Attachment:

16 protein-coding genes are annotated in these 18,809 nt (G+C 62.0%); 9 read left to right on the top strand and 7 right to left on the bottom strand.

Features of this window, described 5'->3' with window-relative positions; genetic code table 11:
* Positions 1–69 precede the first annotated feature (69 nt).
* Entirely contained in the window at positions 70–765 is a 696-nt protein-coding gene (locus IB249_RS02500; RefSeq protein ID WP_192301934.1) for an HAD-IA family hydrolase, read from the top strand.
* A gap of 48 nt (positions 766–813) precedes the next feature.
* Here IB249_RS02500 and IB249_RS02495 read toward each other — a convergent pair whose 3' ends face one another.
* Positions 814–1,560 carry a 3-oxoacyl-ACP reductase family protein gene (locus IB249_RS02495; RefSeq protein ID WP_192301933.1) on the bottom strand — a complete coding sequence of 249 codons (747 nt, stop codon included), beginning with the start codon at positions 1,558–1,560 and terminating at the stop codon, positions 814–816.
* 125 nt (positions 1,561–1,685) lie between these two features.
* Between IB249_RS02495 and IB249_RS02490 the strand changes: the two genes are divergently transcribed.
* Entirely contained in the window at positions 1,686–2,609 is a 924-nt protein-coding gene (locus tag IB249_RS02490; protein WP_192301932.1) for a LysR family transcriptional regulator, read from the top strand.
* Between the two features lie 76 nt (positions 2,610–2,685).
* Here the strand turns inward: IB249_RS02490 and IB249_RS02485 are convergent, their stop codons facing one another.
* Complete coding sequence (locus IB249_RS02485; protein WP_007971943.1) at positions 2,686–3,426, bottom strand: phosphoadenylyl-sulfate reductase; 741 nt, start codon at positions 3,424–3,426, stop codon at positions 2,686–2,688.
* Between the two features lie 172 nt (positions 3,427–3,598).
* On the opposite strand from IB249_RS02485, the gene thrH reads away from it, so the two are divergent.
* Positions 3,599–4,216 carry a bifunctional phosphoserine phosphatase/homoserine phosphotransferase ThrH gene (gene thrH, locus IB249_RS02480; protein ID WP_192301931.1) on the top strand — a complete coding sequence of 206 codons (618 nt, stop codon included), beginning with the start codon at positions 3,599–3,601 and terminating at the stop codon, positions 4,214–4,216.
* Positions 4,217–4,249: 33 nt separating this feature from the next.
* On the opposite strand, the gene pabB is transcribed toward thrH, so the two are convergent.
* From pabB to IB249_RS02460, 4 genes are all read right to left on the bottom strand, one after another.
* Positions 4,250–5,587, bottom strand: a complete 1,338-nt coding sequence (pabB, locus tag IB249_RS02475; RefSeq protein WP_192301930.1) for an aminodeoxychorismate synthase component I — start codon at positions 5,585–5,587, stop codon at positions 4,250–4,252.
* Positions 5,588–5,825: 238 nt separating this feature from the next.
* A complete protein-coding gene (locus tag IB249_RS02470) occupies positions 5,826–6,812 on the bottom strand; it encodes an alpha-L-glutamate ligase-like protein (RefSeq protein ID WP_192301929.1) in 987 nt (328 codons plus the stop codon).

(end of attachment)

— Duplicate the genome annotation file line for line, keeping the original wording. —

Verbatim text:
16 protein-coding genes are annotated in these 18,809 nt (G+C 62.0%); 9 read left to right on the top strand and 7 right to left on the bottom strand.

Features of this window, described 5'->3' with window-relative positions; genetic code table 11:
* Positions 1–69 precede the first annotated feature (69 nt).
* Entirely contained in the window at positions 70–765 is a 696-nt protein-coding gene (locus IB249_RS02500; RefSeq protein ID WP_192301934.1) for an HAD-IA family hydrolase, read from the top strand.
* A gap of 48 nt (positions 766–813) precedes the next feature.
* Here IB249_RS02500 and IB249_RS02495 read toward each other — a convergent pair whose 3' ends face one another.
* Positions 814–1,560 carry a 3-oxoacyl-ACP reductase family protein gene (locus IB249_RS02495; RefSeq protein ID WP_192301933.1) on the bottom strand — a complete coding sequence of 249 codons (747 nt, stop codon included), beginning with the start codon at positions 1,558–1,560 and terminating at the stop codon, positions 814–816.
* 125 nt (positions 1,561–1,685) lie between these two features.
* Between IB249_RS02495 and IB249_RS02490 the strand changes: the two genes are divergently transcribed.
* Entirely contained in the window at positions 1,686–2,609 is a 924-nt protein-coding gene (locus tag IB249_RS02490; protein WP_192301932.1) for a LysR family transcriptional regulator, read from the top strand.
* Between the two features lie 76 nt (positions 2,610–2,685).
* Here the strand turns inward: IB249_RS02490 and IB249_RS02485 are convergent, their stop codons facing one another.
* Complete coding sequence (locus IB249_RS02485; protein WP_007971943.1) at positions 2,686–3,426, bottom strand: phosphoadenylyl-sulfate reductase; 741 nt, start codon at positions 3,424–3,426, stop codon at positions 2,686–2,688.
* Between the two features lie 172 nt (positions 3,427–3,598).
* On the opposite strand from IB249_RS02485, the gene thrH reads away from it, so the two are divergent.
* Positions 3,599–4,216 carry a bifunctional phosphoserine phosphatase/homoserine phosphotransferase ThrH gene (gene thrH, locus IB249_RS02480; protein ID WP_192301931.1) on the top strand — a complete coding sequence of 206 codons (618 nt, stop codon included), beginning with the start codon at positions 3,599–3,601 and terminating at the stop codon, positions 4,214–4,216.
* Positions 4,217–4,249: 33 nt separating this feature from the next.
* On the opposite strand, the gene pabB is transcribed toward thrH, so the two are convergent.
* From pabB to IB249_RS02460, 4 genes are all read right to left on the bottom strand, one after another.
* Positions 4,250–5,587, bottom strand: a complete 1,338-nt coding sequence (pabB, locus tag IB249_RS02475; RefSeq protein WP_192301930.1) for an aminodeoxychorismate synthase component I — start codon at positions 5,585–5,587, stop codon at positions 4,250–4,252.
* Positions 5,588–5,825: 238 nt separating this feature from the next.
* A complete protein-coding gene (locus tag IB249_RS02470) occupies positions 5,826–6,812 on the bottom strand; it encodes an alpha-L-glutamate ligase-like protein (RefSeq protein ID WP_192301929.1) in 987 nt (328 codons plus the stop codon).